I done found Jesus, too
Yessiree Bob, I most certainly did.
He’s been hanging out at the 17th green over at the Sonnenalp Golf Club in Edwards most of the summer, waiting patiently to assist my next tee shot.
I knew it was him because in June (on a Sunday, no less) I prayed for help and, sure enough, the ball bounced exactly as I wished.
What further proof could one possibly need?
Michael Vick apparently found him recently as well, only it took a few well-publicized, ill-timed denials and the loss of 20 million bucks or so before the Big Guy was actually witnessed.
But how does Vick know it wasn’t Mohammed; didn’t they both have beards and wear robes and sandals while espousing moral truths to the flocks that chose to follow them? For that matter, couldn’t it have been Adonis, Osiris, Dionysus or literally thousands of others of make-believe saviors man has concocted over time.
And now that I think about it (an act I’m rarely accused of finishing), a lot of folks claim to have recently found one Messiah or another coincidentally around the same time they seem to have public “issues.”
Even here in America, the Christian version, a.k.a. Jesus, is found at the oddest times and the strangest places. While sometimes taking on the form of a pretzel (last month in Kentucky), a few decades ago it was then non-President Bush finding him at the bottom of a Jack Daniels bottle. Those deities sure seem to get around.
Heck, the good preacher, Ted Haggard, found him hiding in another man’s Dockers.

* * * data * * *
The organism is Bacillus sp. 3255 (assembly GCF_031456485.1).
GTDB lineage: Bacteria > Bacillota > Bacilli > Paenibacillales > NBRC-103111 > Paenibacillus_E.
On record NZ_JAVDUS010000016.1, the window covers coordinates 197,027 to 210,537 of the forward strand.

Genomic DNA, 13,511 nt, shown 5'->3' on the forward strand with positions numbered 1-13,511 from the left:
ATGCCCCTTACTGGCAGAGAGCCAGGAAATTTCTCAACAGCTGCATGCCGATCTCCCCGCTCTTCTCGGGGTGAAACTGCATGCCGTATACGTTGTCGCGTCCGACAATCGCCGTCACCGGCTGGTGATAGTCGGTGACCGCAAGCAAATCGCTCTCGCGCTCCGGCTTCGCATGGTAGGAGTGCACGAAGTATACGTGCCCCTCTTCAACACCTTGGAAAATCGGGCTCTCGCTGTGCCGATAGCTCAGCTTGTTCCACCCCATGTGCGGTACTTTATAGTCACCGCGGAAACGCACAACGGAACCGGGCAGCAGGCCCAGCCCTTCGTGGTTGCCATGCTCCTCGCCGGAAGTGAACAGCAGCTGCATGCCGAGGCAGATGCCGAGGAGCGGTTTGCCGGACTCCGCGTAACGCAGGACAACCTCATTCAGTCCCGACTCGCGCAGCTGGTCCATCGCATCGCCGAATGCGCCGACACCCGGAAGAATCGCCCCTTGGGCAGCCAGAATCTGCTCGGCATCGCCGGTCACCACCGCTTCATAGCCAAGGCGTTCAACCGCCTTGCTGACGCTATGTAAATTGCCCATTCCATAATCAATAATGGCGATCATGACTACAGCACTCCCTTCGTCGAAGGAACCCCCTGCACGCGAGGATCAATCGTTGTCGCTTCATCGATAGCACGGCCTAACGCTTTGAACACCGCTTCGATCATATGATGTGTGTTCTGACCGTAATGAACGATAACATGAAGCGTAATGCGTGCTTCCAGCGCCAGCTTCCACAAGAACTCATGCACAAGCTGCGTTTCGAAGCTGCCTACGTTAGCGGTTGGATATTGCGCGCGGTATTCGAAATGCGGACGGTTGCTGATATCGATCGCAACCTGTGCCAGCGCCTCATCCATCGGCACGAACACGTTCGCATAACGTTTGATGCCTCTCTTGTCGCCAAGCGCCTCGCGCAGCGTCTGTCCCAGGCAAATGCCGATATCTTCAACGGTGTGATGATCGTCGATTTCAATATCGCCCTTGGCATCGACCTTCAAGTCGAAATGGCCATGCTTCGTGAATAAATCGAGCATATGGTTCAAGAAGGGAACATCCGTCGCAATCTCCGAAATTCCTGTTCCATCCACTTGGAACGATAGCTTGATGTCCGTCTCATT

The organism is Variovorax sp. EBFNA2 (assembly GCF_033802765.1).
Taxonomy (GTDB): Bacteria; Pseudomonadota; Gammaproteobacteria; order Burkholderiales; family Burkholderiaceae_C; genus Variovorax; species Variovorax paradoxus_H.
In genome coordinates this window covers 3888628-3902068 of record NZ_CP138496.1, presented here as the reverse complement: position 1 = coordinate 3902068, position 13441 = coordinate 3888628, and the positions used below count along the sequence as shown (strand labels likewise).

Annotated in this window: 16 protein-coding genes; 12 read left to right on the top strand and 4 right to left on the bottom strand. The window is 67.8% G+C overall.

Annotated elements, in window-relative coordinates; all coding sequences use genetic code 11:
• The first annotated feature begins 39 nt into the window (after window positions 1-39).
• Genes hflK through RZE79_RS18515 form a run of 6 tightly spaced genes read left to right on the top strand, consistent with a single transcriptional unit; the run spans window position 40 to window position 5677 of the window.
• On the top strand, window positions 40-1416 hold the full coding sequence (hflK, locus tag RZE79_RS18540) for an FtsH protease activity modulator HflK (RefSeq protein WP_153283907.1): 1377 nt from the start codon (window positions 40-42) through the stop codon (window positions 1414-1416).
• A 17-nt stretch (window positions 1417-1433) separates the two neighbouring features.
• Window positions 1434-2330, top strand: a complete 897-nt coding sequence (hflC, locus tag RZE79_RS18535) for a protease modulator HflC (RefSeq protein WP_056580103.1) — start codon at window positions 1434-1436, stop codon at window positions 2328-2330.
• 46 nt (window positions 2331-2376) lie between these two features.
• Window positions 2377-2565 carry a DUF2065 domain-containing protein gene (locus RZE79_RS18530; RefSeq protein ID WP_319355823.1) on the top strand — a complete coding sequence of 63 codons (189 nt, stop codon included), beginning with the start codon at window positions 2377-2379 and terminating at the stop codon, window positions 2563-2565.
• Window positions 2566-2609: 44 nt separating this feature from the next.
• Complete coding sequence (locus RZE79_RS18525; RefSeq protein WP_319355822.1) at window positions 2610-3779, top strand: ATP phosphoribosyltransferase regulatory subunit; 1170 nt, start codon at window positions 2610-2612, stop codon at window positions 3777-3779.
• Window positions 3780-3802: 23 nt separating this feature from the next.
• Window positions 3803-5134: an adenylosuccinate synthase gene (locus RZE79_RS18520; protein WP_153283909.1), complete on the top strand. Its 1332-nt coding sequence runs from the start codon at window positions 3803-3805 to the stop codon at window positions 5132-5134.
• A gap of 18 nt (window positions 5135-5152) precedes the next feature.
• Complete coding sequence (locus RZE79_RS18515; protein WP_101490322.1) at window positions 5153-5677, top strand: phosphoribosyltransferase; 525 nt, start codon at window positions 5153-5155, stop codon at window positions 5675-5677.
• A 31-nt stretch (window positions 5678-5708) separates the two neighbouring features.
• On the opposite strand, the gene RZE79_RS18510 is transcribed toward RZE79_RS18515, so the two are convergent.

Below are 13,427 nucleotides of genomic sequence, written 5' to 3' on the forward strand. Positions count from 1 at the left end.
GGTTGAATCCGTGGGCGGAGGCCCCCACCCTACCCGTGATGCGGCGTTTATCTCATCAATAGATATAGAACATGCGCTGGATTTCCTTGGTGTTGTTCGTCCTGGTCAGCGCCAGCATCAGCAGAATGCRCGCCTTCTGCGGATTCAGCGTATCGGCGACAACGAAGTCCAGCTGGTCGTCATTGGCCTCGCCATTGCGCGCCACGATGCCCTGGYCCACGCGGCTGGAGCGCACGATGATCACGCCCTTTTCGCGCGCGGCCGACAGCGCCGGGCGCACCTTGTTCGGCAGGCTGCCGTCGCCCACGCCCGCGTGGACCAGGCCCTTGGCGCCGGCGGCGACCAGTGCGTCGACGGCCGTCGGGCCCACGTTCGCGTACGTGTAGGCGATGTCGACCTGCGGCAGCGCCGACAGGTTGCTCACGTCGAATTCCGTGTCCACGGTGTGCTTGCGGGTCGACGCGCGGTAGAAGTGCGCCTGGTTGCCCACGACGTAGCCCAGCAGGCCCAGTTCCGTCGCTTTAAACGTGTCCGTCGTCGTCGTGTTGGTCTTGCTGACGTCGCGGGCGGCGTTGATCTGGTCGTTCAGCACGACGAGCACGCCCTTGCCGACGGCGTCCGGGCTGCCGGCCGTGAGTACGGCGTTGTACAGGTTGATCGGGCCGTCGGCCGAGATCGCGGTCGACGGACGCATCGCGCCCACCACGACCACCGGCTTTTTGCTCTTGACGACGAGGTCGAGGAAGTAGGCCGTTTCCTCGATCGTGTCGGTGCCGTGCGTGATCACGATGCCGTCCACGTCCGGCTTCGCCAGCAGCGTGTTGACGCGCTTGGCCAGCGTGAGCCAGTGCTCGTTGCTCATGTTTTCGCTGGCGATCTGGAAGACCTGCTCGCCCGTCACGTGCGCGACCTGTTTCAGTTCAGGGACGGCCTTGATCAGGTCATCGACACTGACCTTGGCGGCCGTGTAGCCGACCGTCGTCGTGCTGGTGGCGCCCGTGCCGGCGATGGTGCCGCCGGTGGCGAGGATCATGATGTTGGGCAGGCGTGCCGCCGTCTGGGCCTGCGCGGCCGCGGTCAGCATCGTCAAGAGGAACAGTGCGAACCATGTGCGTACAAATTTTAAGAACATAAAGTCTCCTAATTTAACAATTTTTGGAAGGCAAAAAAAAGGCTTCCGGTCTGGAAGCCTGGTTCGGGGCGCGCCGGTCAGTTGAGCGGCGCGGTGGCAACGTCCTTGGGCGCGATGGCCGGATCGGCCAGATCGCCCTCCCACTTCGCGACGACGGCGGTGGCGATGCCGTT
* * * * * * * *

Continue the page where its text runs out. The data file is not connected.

Lindsay Lohan and Paris Hilton both found him in the L.A. County jail.
Hilary Clinton found him sitting in a “Presidential Race Exploratory Committee” meeting about a year ago.
Barack Obama found him just last week sitting quiescently behind the podium of a New Orleans fundraiser.
Ex-Congressman Mark Foley found him after redefining the term: turn the page.
A few months ago Sen. Larry Craig found him in a Minneapolis airport bathroom stall (he has not officially said this yet, but trust me, he will in due time).
Even Iranian President Ahmadinejad found him (the Muslim version) at a plutonium enrichment facility munching on little green pellets.
Each claims to have “found” some magical being that they are suddenly (and miraculously) in awe of, and promise not to be bad anymore out of fear of said magical being, or at the very least pledge to lead morally just lives solely in that being’s honor.
How some of these people keep straight faces is beyond me.
I want to ask each one of these goofballs that if there was no deity in their life would they be a good and moral person, and after each “YES” answer, then point out their admittance of not needing imaginary beings to be a good and moral person.
It really is that simple.
Why can’t these athletes, politicians and celebrities understand that their cafeteria style of religion only cheapens their irresponsible excuses and irrational babblings when they’re caught with their hands in the proverbial secular cookie jar?
The vacuous nonsense emanating from their own mouths, and somehow passed off as relevant discourse in the media, only serves to belittle what modest good comes from organized religion as it is.
If I were religious (assuming you understand the above), I would be reaching for the Tylenol each time one of these self-righteous narcissistic twits announced their sudden “discovery.”
It could be worse, I suppose.
Rob Katz could suddenly claim in a marketing coup that Jesus promised Vail more snow than Aspen for this winter or the Town of Vail could ask for divine intervention in their quest for a balanced budget.
Don’t hold your breath for either, but I wouldn’t be the least surprised if a few mortgage company owners have sudden “revelations” over these next few months.
NOTE: The preceding opinions belong to Richard and are not necessarily shared by this newspaper…but they should be.
(Extra Note: R.I.P. to the Brass Parrot, for without your existence I never would have survived my divorce in the early 90’s. Thank you, Kenny, and the rest of the gang.)
Richard Carnes of Edwards writes a biweekly column for the Daily. He can be reached at firstname.lastname@example.org.